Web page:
Surrounding the site we could see several more abandoned buildings that had been active once at this western end of the Port. A few showed signs of failed attempts at revitalization which is somehow even drearier. The Port area, although still fairly busy, mainly with containers, is now primarily a recreo-tourist area. The very much cleaned up Lachine Canal is a major draw with pleasure boats, a bike path, an old tug boat on display and so on.

Eight other Montreal walks were presented by Héritage Montreal later this past summer as part of their regular program. Each walk was held twice on varying weekends and every walk had both French and English speaking guides. We always met and ended at a metro station . These walks were exceptionally well organized, always on time, always interesting. I participated in two – Notre Dame de Grâce in the Monkland-NDG Avenue area and then Little Burgundy between the Georges-Vanier metro and Atwater. In both these districts, it was very evident that Montreal is a collection of urban villages with distinct characters and many diverse histories.

larger_mfa.jpgThe Montreal Museum of Fine Arts also offers occasional heritage tours, such as the one I took in mid September that focused on religious heritage buildings, called Religious Heritage at Risk – Is There a Place in the Future for Montreal's Past ? This tour was close to the Museum itself in the downtown area The outstandingly adaption of the .former Erskine and American Presbyterian Church into the Museum's Bourgie Concert Hall started the tour. It was fortunate that the original rather oval shape of this building, and its beautiful stained glass windows, easily lent itself to its new métier. The next site was the chapel of the Grand Séminaire de Montreal ( known to many as the “Priests' Farm”) on Sherbrooke Street. This is an impressive and very European looking venue. The entire structure is very large, and other than the school, certainly not as active as it once was. This is a most interesting historic site with the two Martello towers in front which are among the oldest buildings in Montreal. The third location we visited was the chapel of the Grey Nuns Mother House (now part of Concordia University) at the corner of Guy and René-Lévesque. This bright,airy space is much more in the Quebecois tradition, compared to the chapel at the Grand Séminaire. We also saw the nun's burial area in the crypt (basement) of the building.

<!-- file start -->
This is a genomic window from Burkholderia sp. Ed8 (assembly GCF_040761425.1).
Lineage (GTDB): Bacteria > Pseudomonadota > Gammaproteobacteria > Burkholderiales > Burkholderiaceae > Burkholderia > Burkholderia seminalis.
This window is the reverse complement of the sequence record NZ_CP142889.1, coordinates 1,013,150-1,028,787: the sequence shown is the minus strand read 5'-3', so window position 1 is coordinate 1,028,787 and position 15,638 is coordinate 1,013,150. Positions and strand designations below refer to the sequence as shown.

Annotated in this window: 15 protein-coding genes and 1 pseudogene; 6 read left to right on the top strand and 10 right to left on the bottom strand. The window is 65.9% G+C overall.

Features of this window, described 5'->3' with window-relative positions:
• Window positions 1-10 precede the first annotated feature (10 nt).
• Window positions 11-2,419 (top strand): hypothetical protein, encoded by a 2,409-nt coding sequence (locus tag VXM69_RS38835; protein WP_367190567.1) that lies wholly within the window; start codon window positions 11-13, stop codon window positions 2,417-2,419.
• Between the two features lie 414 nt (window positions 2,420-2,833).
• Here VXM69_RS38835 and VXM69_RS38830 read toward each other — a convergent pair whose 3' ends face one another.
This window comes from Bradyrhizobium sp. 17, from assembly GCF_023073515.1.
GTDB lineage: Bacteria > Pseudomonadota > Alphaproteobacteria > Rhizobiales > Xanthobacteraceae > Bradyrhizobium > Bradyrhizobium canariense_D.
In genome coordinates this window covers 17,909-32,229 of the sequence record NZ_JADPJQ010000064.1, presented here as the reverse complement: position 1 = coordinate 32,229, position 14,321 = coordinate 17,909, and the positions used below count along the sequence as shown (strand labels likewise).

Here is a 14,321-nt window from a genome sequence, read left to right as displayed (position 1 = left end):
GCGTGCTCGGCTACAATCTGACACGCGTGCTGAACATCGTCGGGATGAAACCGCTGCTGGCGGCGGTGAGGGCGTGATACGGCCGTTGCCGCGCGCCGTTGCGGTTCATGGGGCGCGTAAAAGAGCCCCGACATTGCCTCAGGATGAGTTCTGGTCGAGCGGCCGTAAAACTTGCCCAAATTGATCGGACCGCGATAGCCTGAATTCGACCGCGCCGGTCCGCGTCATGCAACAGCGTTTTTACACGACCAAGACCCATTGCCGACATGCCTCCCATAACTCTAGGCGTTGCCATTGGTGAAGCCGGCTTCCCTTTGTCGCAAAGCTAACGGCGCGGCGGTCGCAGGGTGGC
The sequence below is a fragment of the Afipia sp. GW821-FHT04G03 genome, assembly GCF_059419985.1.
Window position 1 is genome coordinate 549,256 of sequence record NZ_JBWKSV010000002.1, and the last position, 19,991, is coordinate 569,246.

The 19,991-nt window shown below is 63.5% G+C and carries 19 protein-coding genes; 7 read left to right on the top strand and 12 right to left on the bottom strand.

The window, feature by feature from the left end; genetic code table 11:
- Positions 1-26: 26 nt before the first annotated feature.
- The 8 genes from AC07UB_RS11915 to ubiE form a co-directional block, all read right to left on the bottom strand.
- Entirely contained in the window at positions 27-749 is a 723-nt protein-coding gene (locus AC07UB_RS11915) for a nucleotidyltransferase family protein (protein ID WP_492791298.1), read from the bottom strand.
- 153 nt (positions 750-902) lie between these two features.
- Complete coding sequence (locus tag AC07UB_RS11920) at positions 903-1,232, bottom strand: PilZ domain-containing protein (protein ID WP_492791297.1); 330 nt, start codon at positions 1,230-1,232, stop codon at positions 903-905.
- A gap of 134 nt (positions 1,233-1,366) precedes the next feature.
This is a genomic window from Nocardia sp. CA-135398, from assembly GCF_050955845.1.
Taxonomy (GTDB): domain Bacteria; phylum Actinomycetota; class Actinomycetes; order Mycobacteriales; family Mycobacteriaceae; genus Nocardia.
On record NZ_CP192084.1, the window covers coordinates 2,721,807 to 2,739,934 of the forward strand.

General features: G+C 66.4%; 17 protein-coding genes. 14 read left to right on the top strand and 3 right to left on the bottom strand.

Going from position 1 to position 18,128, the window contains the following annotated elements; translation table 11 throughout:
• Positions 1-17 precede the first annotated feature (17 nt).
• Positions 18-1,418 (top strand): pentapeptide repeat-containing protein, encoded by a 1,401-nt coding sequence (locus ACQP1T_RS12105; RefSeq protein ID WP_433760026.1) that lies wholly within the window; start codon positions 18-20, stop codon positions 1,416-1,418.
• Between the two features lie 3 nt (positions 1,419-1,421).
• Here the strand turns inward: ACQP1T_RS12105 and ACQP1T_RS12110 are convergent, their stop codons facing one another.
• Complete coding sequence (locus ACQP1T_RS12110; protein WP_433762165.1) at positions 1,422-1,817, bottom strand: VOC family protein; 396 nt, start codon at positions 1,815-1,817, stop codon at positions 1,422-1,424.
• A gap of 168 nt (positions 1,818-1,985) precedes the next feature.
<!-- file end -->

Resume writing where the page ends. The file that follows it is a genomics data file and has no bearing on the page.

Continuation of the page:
The question raised by this tour is what about the future all the other now unused or underused religious buildings of all denominations ? The three we saw are exceptions – in history, location and architectural interest.

The last historical walk of the season for me was a guided tour in October of Westmount's original farms along Côte St. Antoine Road. This was organized by the Westmount Historical Association and in spite of continuous rain, was well presented. Even though many houses have disappeared over time, many still remain such as the notable Hurtubise house at the corner of Victoria and Côte St.Antoine which is one of the oldest domestic structures in Montreal.

Everyone should make the effort to participate in Montreal's many walking tours. On foot, we see so much that is missed from a vehicle. Also, the local and human aspects of our history become more evident when we take the time to really look at where we live.

Sources:
Information: Héritage Montreal - www.heritagemontreal.org
Jane's Walks – www.urbanecology.net/walks
Montreal Museum of Fine Arts – www.mmfa.qc.ca
Westmount Historical Association – www.westmounthistorical.org